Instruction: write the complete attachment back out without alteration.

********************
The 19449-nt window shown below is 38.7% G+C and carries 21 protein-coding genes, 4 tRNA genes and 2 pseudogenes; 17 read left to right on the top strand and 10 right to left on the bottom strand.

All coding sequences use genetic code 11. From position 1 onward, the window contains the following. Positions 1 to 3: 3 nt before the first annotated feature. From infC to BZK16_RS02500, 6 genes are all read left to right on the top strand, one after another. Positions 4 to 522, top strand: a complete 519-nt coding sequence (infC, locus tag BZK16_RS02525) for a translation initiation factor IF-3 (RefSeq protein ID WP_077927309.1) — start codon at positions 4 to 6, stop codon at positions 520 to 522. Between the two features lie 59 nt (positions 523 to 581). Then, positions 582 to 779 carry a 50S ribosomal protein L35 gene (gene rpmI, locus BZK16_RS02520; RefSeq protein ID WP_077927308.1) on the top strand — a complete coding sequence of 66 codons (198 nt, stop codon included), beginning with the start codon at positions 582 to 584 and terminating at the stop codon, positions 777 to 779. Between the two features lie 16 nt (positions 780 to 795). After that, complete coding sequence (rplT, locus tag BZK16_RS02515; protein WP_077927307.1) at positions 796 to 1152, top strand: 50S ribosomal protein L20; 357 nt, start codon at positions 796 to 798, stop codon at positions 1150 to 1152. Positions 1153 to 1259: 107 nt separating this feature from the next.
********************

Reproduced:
The 19449-nt window shown below is 38.7% G+C and carries 21 protein-coding genes, 4 tRNA genes and 2 pseudogenes; 17 read left to right on the top strand and 10 right to left on the bottom strand.

All coding sequences use genetic code 11. From position 1 onward, the window contains the following. Positions 1 to 3: 3 nt before the first annotated feature. From infC to BZK16_RS02500, 6 genes are all read left to right on the top strand, one after another. Positions 4 to 522, top strand: a complete 519-nt coding sequence (infC, locus tag BZK16_RS02525) for a translation initiation factor IF-3 (RefSeq protein ID WP_077927309.1) — start codon at positions 4 to 6, stop codon at positions 520 to 522. Between the two features lie 59 nt (positions 523 to 581). Then, positions 582 to 779 carry a 50S ribosomal protein L35 gene (gene rpmI, locus BZK16_RS02520; RefSeq protein ID WP_077927308.1) on the top strand — a complete coding sequence of 66 codons (198 nt, stop codon included), beginning with the start codon at positions 582 to 584 and terminating at the stop codon, positions 777 to 779. Between the two features lie 16 nt (positions 780 to 795). After that, complete coding sequence (rplT, locus tag BZK16_RS02515; protein WP_077927307.1) at positions 796 to 1152, top strand: 50S ribosomal protein L20; 357 nt, start codon at positions 796 to 798, stop codon at positions 1150 to 1152. Positions 1153 to 1259: 107 nt separating this feature from the next.